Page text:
202057 A Psychometric Assessment of the Multi-Factor Attitude toward Condoms Scale (MFACS)

Tuesday, November 10, 2009: 12:45 PM

Ariane V. Hollub, PhD, CHES, OTR , Department of Health & Kinesiology, Texas A&M University, College Station, TX
Michael Reece, PhD, MPH , Center for Sexual Health Promotion, Indiana University, Bloomington, IN
Debby Herbenick, PhD, MPH , Center for Sexual Health Promotion, Indiana University, Bloomington, IN
Devon J. Hensel, PhD , Section of Adolescent Medicine, Indiana University School of Medicine, Indianapolis, IN
Susan E. Middlestadt, PhD , Department of Applied Health Science, Indiana University, Bloomington, IN
Background: As the prevalence and incidence rates of sexually transmitted infections (STIs) and the human immunodeficiency virus (HIV) continue to be problematic, condoms remain among the most effective tools for prevention. Most scales assessing attitudes toward condoms focus on condom use in terms of pregnancy or STI and HIV prevention, and not the condom itself.

Methods: Data were taken from a larger, cross-sectional survey which included 1,832 male participants conducted across 47 of the 50 states. The initial version of the Multi-Factor Attitude toward Condoms Scale (MFACS) contained 19 items. The MFACS is unique in that it measures attitudes toward condoms as an object and utilizes a modified seven-point semantic differential scaling method.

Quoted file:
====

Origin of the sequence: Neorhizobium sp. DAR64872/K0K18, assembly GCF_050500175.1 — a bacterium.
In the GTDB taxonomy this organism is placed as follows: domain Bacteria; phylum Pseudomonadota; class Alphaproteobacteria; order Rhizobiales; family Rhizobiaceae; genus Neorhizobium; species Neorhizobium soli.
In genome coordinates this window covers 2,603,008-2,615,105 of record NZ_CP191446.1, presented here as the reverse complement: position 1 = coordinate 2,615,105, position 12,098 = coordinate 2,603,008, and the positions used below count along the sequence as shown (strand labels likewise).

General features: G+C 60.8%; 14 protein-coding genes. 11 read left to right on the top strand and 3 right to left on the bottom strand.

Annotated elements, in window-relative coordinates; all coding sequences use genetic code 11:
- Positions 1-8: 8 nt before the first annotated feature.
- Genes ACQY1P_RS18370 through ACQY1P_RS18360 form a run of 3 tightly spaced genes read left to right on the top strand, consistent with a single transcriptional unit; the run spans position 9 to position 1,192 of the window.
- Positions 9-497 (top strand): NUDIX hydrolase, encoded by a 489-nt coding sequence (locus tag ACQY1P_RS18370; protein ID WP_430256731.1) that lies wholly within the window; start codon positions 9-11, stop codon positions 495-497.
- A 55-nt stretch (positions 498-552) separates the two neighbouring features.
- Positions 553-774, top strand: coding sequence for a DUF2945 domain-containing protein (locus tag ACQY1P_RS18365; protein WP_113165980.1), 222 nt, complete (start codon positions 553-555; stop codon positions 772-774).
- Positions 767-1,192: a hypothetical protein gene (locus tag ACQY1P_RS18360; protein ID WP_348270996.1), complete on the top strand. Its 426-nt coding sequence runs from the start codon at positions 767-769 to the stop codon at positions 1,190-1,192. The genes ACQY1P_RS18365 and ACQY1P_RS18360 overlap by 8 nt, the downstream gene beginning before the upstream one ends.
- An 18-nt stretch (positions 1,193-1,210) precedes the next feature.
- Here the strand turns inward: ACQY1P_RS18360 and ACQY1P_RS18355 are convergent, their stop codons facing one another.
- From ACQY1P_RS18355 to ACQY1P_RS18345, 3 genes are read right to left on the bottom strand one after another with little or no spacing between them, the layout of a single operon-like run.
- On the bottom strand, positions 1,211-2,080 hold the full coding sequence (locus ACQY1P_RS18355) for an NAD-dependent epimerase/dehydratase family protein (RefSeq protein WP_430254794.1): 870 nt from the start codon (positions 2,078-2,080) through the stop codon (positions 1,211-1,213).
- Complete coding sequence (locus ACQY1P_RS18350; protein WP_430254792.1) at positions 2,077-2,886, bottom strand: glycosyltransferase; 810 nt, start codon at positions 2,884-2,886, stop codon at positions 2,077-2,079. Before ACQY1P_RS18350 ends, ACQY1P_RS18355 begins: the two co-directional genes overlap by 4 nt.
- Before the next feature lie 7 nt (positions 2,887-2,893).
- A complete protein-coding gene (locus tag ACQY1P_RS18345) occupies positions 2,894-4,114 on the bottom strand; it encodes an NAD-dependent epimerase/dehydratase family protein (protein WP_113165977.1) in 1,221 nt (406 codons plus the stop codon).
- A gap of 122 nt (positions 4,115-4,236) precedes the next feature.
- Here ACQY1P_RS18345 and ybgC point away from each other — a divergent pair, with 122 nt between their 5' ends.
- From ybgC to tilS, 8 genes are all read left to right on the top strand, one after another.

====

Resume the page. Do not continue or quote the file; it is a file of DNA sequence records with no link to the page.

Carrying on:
Results: Fourteen of the 19 items were retained. Reliability analyses indicated good internal consistency for the total scale (=.816). A principal component analysis revealed three components, which accounted for 61.44% of the variance. Components included: affective (=.825), perceived effectiveness (=.924), and manageability (=.744). Confirmatory factor analysis indicated an adequate RMSEA (.075), and acceptable Comparative Fit index (CFI=.937) and Tucker-Lewis index (TLI=.903). A further examination of construct validity provides evidence for convergent and discriminate validity.

Conclusions: This innovative study provides a new valid and reliable scale to measure attitudes toward condoms irrespective of condom use which can be utilized in future research related to assessing and improving the sexual health of individuals. Public health professionals and clinicians may consider using this scale when addressing barriers to using condoms related to the properties of a condom.

Learning Objectives:
1. Describe the importance of examining attitudes toward condoms in HIV-related research and in the development of HIV interventions. 2. Discuss the implications of assessing attitudes toward condoms as objects in HIV-related research.

Presenting author's disclosure statement:

Qualified on the content I am responsible for because: Doctoral Candidate, Indiana University, Department of Applied Health Science Certified Health Education Specialist Content included in abstract is part of dissertation research.
Any relevant financial relationships? No

I agree to comply with the American Public Health Association Conflict of Interest and Commercial Support Guidelines, and to disclose to the participants any off-label or experimental uses of a commercial product or service discussed in my presentation.

See more of: HIV/AIDS Research
See more of: HIV/AIDS